Outpost: Making Theatre Local
Made In Plymouth contributor Jesse Holliland chats with New Model Theatre’s rep company during their rehearsals for Outpost 2016.
I met up with the cast and crew of New Model Theatre when they were deep in rehearsals for the third year of Outpost: a three-week festival showcasing independent theatre in the city. New Model Theatre was formed in 2013 and is passionate about creating theatre that has a human element at its heart. After touring with a critically acclaimed show in 2014, they took inspiration from the theatrical communities they’d met and began their journey to develop a sustainable small-scale theatre scene here in Plymouth. They began building towards their vision with BETA, a bi-monthly evening of work-in-progress performance and Outpost, a three-week pop-up theatre season showcasing independent theatre.
In the first two years of Outpost, artistic director Tom Nicholas recruited from national touring companies to fill the programme. This year Tom made the decision to take the next step and support local talent by recruiting for a rep company of actors connected to the city and the South West. Out of a staggering 344 applications the team selected 4 actors to work together and produce shows as part of Outpost, getting performances ready to run alongside the touring shows. Tom describes how he’s seen a dramatic increase in theatre and arts in the city over the last 3 years, “Where once there was very little theatre being made in Plymouth there is now a thriving community of writers, directors, designers, actors and performers”. He attributes this burgeoning community to a number of factors, including the introduction of more practical, acting based creative courses the city. This has seen an influx of performance-based creatives and encouraged more local actors to take ownership of theatre in their city, allowing exciting new projects such as Plymouth Fringe to develop. However, as is seen across the rest of the country, there’s still a lack of local employment opportunities for theatre workers. Tom posits that could be because theatrical arts are still playing catch up to the visual arts community locally; he explains there’s a barrier between visual arts and theatrical arts that historically has been hard to breach. This could be due to the fact that visual arts often have a more inwardly focused presentation where artists are able to stay in one place and move their work. Theatrical arts are more outward looking developmentally – theatre creatives generally need to travel and be transient with their art.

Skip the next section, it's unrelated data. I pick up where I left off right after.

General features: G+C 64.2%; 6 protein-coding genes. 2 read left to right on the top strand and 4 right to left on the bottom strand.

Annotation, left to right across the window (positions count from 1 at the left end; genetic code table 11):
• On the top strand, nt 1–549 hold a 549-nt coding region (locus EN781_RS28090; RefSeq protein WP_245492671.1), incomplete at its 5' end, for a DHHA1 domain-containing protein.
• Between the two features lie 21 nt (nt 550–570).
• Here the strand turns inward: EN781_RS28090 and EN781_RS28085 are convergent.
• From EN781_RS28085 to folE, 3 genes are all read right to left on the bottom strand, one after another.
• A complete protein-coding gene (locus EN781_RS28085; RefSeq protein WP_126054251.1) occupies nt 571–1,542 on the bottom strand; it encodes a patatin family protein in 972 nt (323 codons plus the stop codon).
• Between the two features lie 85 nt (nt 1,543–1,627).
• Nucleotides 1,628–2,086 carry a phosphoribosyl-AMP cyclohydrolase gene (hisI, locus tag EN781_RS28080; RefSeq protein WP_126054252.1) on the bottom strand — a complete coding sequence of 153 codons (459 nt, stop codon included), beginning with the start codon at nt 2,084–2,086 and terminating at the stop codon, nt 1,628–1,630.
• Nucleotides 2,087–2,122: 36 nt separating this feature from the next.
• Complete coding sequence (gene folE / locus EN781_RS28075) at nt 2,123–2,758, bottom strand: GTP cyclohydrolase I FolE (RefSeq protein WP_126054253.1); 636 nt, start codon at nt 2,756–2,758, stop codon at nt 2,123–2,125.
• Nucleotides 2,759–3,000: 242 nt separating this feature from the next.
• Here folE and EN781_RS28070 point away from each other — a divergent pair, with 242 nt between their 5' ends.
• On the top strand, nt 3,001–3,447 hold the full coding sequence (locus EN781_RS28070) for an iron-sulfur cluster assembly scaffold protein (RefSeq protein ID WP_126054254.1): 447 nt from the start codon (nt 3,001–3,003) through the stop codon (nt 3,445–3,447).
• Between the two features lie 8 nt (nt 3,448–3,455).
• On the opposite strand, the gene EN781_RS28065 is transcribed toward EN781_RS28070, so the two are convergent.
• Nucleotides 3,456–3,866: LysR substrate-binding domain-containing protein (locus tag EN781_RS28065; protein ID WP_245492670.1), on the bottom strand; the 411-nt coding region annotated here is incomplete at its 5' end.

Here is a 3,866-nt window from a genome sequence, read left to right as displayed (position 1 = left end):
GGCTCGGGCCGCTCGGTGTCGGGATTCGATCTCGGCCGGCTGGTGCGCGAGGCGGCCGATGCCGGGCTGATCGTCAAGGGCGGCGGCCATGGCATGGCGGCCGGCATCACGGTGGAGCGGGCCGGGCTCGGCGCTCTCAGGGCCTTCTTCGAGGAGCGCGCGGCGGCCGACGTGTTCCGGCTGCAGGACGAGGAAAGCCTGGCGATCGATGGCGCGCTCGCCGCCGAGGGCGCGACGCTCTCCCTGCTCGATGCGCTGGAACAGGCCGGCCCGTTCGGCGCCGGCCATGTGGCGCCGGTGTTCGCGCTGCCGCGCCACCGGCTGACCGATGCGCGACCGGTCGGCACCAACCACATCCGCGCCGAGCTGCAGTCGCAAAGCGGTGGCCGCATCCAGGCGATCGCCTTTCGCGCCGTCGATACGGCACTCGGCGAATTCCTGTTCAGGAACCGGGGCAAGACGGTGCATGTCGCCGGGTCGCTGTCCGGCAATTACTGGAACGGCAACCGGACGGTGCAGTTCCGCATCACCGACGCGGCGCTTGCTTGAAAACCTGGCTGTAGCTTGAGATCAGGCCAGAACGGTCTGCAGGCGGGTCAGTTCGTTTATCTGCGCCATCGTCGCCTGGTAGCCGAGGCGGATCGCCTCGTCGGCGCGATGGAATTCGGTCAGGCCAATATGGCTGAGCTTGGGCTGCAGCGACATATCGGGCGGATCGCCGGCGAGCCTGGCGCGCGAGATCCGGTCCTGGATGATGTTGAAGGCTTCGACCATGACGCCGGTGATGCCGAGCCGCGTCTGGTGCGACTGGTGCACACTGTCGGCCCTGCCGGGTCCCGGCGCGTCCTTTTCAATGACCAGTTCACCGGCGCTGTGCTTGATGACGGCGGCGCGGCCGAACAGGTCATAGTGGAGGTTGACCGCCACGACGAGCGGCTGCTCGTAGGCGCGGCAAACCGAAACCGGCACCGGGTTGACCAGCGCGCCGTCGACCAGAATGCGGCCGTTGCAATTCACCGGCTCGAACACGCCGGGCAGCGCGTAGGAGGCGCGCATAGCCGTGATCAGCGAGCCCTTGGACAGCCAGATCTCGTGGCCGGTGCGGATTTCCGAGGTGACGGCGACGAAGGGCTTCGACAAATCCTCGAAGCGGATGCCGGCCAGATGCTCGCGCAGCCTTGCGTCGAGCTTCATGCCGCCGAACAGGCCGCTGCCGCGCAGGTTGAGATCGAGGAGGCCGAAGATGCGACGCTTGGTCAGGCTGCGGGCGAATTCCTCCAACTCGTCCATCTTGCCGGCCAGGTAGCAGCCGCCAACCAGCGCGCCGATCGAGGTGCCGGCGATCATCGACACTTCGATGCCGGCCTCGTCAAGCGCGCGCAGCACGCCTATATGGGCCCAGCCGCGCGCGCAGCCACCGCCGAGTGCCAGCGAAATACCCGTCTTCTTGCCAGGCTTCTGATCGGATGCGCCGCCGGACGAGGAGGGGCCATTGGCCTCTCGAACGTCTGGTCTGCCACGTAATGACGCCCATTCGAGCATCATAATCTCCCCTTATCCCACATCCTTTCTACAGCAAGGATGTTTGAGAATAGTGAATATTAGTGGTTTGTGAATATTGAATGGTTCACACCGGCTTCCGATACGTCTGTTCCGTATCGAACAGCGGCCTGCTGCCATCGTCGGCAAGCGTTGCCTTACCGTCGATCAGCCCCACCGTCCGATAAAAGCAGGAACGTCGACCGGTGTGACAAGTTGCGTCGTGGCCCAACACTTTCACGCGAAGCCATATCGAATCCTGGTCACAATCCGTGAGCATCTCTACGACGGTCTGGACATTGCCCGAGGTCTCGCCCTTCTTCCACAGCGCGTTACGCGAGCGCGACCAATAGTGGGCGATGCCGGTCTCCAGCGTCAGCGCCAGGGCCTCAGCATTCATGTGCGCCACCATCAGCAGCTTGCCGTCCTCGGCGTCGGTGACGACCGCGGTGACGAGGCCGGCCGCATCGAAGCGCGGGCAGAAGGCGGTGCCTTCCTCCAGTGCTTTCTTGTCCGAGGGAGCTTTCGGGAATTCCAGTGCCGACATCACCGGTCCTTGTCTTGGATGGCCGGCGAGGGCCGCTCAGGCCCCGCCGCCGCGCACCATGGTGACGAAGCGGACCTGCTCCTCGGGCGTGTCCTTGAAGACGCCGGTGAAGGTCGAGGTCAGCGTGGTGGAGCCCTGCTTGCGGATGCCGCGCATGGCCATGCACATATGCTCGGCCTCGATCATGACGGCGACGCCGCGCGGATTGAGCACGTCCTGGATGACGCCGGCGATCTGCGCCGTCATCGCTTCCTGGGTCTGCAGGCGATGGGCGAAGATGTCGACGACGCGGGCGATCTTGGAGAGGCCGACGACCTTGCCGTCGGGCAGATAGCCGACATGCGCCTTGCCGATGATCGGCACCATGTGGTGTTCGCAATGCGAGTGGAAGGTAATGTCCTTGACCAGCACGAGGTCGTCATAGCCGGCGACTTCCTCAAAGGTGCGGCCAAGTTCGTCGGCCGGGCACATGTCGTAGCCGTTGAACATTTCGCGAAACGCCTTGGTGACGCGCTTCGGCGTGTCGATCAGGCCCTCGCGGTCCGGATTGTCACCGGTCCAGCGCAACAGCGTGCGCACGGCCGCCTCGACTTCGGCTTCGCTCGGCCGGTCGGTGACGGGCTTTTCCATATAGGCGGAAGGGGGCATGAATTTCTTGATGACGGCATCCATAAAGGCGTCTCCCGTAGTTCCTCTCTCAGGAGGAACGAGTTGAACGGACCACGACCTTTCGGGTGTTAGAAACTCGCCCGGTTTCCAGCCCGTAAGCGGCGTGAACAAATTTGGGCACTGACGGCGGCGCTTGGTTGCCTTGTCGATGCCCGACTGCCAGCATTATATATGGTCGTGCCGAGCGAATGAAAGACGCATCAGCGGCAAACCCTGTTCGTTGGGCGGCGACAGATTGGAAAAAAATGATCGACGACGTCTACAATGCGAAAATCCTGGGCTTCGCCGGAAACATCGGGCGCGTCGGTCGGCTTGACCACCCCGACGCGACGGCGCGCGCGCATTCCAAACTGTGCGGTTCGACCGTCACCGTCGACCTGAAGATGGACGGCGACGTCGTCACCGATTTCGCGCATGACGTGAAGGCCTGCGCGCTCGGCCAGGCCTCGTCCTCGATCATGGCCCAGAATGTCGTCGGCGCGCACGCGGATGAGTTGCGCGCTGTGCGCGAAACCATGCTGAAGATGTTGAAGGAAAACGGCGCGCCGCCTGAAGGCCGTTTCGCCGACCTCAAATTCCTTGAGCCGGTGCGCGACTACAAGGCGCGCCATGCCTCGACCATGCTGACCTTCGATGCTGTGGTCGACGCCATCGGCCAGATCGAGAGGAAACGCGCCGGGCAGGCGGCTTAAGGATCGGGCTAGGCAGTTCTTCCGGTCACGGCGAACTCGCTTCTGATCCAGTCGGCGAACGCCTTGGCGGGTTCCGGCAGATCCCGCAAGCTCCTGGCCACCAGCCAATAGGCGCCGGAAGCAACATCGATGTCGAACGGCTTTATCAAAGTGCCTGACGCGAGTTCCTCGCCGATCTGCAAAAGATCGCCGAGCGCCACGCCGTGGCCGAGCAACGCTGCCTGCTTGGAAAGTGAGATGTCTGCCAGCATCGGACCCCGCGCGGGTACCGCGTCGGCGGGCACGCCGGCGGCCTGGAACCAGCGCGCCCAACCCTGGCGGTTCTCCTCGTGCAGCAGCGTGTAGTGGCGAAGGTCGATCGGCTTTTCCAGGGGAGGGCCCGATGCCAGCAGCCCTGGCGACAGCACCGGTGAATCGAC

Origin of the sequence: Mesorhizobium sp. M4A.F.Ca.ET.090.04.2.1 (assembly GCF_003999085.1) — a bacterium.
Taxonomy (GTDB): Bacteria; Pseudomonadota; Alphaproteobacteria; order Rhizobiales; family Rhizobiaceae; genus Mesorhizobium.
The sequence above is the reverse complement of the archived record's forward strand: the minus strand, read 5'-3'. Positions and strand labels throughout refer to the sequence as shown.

Speaking with two of Outpost’s rep theatre actors they explain that another issue restricting local theatre arts is recruitment. There’s a real ‘catch 22’ issue with casting that is impacting local actors and theatre, “London exists in a bubble for theatrical arts…production companies generally go to London to do their casting which means that actors and graduates move to London to find work, which in turn means production companies need to go to London to recruit.” But in spite of this practice it’s widely accepted that local rep theatre can be a vital lifeline to regional actors and graduates. Dame Judi Dench recently spoke out about developing theatre and how upcoming actors are being held back by the demise of Rep Theatre. Some larger production companies are starting practices to combat that – Liverpool Playhouse recently made the bold decision to cast a 14 strong rep theatre of actors who had a connection to Merseyside. These local connections don’t only benefit the actors; recruiting locally can lower costs for the theatre which in turn can make the shows more affordable and accessible to a wider audience. The team all agree that theatre should be seen as a fun night out as well as a cultural experience but often costs and stigmas stop people accessing it. Rep member Ben Kernow is passionate about theatre being part of everyday life for everyone, “There’s no difference between watching a drama on TV or on a stage, if you can do one then you can do the other.” Local theatre can help combat the barriers by breaking taboos and moving the experience out of traditional auditoriums and into more mainstream or neutral venues. New Model Theatre is grateful to have great support in the city from partners like Barbican Theatre and Ocean Studios that allows them to bring affordable and inspiring theatre out in to the community. Outpost Theatre ran from 11th to 30th October. More information on New Model Theatre, their partners and their upcoming projects can be found on their website: www.newmodeltheatre.com.